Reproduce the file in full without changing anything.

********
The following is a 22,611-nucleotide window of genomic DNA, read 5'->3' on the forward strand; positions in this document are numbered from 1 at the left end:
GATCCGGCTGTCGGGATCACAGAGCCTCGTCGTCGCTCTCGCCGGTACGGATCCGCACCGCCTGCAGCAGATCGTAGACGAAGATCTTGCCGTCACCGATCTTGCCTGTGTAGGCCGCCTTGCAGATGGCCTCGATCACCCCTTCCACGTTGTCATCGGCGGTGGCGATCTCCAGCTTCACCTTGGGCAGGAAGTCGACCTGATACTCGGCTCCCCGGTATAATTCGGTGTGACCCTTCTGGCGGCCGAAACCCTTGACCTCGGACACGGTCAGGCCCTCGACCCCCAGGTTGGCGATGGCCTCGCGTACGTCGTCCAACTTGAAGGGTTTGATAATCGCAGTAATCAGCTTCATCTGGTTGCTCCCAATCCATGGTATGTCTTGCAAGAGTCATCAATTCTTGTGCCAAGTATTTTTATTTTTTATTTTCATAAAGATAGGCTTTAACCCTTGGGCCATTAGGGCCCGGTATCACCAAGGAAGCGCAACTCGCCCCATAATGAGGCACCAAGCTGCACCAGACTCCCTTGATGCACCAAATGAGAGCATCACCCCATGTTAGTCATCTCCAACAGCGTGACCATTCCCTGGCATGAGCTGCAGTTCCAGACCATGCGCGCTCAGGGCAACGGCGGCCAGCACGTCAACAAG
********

The following is a 22,611-nucleotide window of genomic DNA, read 5'->3' on the forward strand; positions in this document are numbered from 1 at the left end:
GATCCGGCTGTCGGGATCACAGAGCCTCGTCGTCGCTCTCGCCGGTACGGATCCGCACCGCCTGCAGCAGATCGTAGACGAAGATCTTGCCGTCACCGATCTTGCCTGTGTAGGCCGCCTTGCAGATGGCCTCGATCACCCCTTCCACGTTGTCATCGGCGGTGGCGATCTCCAGCTTCACCTTGGGCAGGAAGTCGACCTGATACTCGGCTCCCCGGTATAATTCGGTGTGACCCTTCTGGCGGCCGAAACCCTTGACCTCGGACACGGTCAGGCCCTCGACCCCCAGGTTGGCGATGGCCTCGCGTACGTCGTCCAACTTGAAGGGTTTGATAATCGCAGTAATCAGCTTCATCTGGTTGCTCCCAATCCATGGTATGTCTTGCAAGAGTCATCAATTCTTGTGCCAAGTATTTTTATTTTTTATTTTCATAAAGATAGGCTTTAACCCTTGGGCCATTAGGGCCCGGTATCACCAAGGAAGCGCAACTCGCCCCATAATGAGGCACCAAGCTGCACCAGACTCCCTTGATGCACCAAATGAGAGCATCACCCCATGTTAGTCATCTCCAACAGCGTGACCATTCCCTGGCATGAGCTGCAGTTCCAGACCATGCGCGCTCAGGGCAACGGCGGCCAGCACGTCAACAAG